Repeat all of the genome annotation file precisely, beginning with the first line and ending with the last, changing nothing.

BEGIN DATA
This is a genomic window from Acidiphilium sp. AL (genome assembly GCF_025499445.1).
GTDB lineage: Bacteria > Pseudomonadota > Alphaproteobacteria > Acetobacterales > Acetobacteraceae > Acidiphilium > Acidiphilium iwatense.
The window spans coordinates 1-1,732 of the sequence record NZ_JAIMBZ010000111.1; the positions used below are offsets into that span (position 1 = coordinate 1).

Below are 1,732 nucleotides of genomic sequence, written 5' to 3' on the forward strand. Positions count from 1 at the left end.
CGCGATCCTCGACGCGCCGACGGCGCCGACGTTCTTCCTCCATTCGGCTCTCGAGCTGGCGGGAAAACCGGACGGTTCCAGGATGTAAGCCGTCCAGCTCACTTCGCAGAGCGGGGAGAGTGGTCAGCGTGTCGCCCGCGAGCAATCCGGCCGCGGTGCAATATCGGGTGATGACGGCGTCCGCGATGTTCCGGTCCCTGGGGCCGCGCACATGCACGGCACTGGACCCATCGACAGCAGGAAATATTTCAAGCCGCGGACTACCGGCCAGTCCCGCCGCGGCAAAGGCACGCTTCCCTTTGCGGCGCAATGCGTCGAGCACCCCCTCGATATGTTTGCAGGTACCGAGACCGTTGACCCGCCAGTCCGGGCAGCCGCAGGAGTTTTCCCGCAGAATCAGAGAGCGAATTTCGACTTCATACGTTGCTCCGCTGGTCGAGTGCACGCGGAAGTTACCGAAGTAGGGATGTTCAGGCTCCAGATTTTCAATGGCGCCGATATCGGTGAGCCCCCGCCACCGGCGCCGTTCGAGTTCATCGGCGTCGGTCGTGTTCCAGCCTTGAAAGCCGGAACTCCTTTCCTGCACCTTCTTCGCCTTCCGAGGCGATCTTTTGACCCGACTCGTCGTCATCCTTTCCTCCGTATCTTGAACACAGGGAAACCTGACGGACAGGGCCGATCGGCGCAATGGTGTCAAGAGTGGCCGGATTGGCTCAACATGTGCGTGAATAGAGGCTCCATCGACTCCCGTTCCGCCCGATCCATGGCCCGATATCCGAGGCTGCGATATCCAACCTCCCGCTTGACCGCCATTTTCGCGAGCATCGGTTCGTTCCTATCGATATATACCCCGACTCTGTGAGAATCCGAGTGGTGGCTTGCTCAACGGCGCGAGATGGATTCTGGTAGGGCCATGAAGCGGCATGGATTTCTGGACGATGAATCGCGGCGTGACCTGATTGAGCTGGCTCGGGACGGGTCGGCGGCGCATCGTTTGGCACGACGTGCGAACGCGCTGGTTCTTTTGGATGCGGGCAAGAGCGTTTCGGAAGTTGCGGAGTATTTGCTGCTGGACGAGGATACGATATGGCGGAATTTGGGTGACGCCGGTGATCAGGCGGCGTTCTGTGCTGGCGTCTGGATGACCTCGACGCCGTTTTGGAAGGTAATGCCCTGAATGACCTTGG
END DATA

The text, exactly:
This is a genomic window from Acidiphilium sp. AL (genome assembly GCF_025499445.1).
GTDB lineage: Bacteria > Pseudomonadota > Alphaproteobacteria > Acetobacterales > Acetobacteraceae > Acidiphilium > Acidiphilium iwatense.
The window spans coordinates 1-1,732 of the sequence record NZ_JAIMBZ010000111.1; the positions used below are offsets into that span (position 1 = coordinate 1).

Below are 1,732 nucleotides of genomic sequence, written 5' to 3' on the forward strand. Positions count from 1 at the left end.
CGCGATCCTCGACGCGCCGACGGCGCCGACGTTCTTCCTCCATTCGGCTCTCGAGCTGGCGGGAAAACCGGACGGTTCCAGGATGTAAGCCGTCCAGCTCACTTCGCAGAGCGGGGAGAGTGGTCAGCGTGTCGCCCGCGAGCAATCCGGCCGCGGTGCAATATCGGGTGATGACGGCGTCCGCGATGTTCCGGTCCCTGGGGCCGCGCACATGCACGGCACTGGACCCATCGACAGCAGGAAATATTTCAAGCCGCGGACTACCGGCCAGTCCCGCCGCGGCAAAGGCACGCTTCCCTTTGCGGCGCAATGCGTCGAGCACCCCCTCGATATGTTTGCAGGTACCGAGACCGTTGACCCGCCAGTCCGGGCAGCCGCAGGAGTTTTCCCGCAGAATCAGAGAGCGAATTTCGACTTCATACGTTGCTCCGCTGGTCGAGTGCACGCGGAAGTTACCGAAGTAGGGATGTTCAGGCTCCAGATTTTCAATGGCGCCGATATCGGTGAGCCCCCGCCACCGGCGCCGTTCGAGTTCATCGGCGTCGGTCGTGTTCCAGCCTTGAAAGCCGGAACTCCTTTCCTGCACCTTCTTCGCCTTCCGAGGCGATCTTTTGACCCGACTCGTCGTCATCCTTTCCTCCGTATCTTGAACACAGGGAAACCTGACGGACAGGGCCGATCGGCGCAATGGTGTCAAGAGTGGCCGGATTGGCTCAACATGTGCGTGAATAGAGGCTCCATCGACTCCCGTTCCGCCCGATCCATGGCCCGATATCCGAGGCTGCGATATCCAACCTCCCGCTTGACCGCCATTTTCGCGAGCATCGGTTCGTTCCTATCGATATATACCCCGACTCTGTGAGAATCCGAGTGGTGGCTTGCTCAACGGCGCGAGATGGATTCTGGTAGGGCCATGAAGCGGCATGGATTTCTGGACGATGAATCGCGGCGTGACCTGATTGAGCTGGCTCGGGACGGGTCGGCGGCGCATCGTTTGGCACGACGTGCGAACGCGCTGGTTCTTTTGGATGCGGGCAAGAGCGTTTCGGAAGTTGCGGAGTATTTGCTGCTGGACGAGGATACGATATGGCGGAATTTGGGTGACGCCGGTGATCAGGCGGCGTTCTGTGCTGGCGTCTGGATGACCTCGACGCCGTTTTGGAAGGTAATGCCCTGAATGACCTTGG